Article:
Where are we now?

We continue to be at the forefront of the social value and social impact community with over 8,000 supporters in over forty countries. Our network has expanded from one country to 20 country networks, with Thailand and Turkey joining in 2017, including members from across public, private and non-profit sectors. Alongside our own practitioner training, where we estimate over 5,000 people have now been trained, we now run training programmes with other membership organisations including European Venture Philanthropy Association, Asian Venture Philanthropy Network and Social Enterprise UK. We have produced a number of standards to supplement our guidance which is now available in 10 languages. We are the only place which provides an international standard for the assurance of your impact. And, as with all our standards, you can help us by getting involved in their on-going development.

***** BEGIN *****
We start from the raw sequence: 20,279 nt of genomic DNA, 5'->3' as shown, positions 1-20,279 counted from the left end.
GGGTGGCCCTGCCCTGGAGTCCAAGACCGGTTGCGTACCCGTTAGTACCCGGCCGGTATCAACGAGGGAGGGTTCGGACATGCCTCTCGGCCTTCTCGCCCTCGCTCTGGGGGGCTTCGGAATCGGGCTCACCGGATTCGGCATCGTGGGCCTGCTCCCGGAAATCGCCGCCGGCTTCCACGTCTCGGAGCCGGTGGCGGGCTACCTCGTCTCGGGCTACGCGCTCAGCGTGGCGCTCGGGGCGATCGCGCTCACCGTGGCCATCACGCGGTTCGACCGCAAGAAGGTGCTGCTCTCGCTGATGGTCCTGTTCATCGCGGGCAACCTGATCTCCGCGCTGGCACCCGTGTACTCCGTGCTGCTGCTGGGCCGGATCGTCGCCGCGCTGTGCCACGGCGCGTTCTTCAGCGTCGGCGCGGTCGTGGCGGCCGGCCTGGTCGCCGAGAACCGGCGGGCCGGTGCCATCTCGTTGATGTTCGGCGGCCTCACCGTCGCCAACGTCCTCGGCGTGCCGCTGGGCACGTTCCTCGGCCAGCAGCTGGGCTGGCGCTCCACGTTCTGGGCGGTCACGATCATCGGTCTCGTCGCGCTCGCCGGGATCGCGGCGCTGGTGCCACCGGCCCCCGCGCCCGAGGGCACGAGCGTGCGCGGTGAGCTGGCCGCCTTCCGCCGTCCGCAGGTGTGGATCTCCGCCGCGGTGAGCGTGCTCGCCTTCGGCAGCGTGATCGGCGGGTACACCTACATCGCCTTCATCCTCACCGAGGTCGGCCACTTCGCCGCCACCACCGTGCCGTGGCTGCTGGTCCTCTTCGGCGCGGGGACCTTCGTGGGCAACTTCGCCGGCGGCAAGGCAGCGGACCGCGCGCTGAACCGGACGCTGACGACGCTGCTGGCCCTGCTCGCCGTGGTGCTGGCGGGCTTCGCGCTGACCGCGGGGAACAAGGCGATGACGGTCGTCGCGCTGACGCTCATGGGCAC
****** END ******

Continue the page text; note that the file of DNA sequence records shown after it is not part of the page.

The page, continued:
We developed a powerful and simple Self Assessment Tool with Hall Aitken  which is also used as the basis for certification as a Social Value Organisation. The Social Value Self Assessment Tool is designed to help users judge how well they are measuring and reporting on their social value, in line with the Principles of Social Value. The tool is comprised of a seven stage questionnaire, showing results as a spider chart illustrating a baseline, areas of strength and areas for improvement.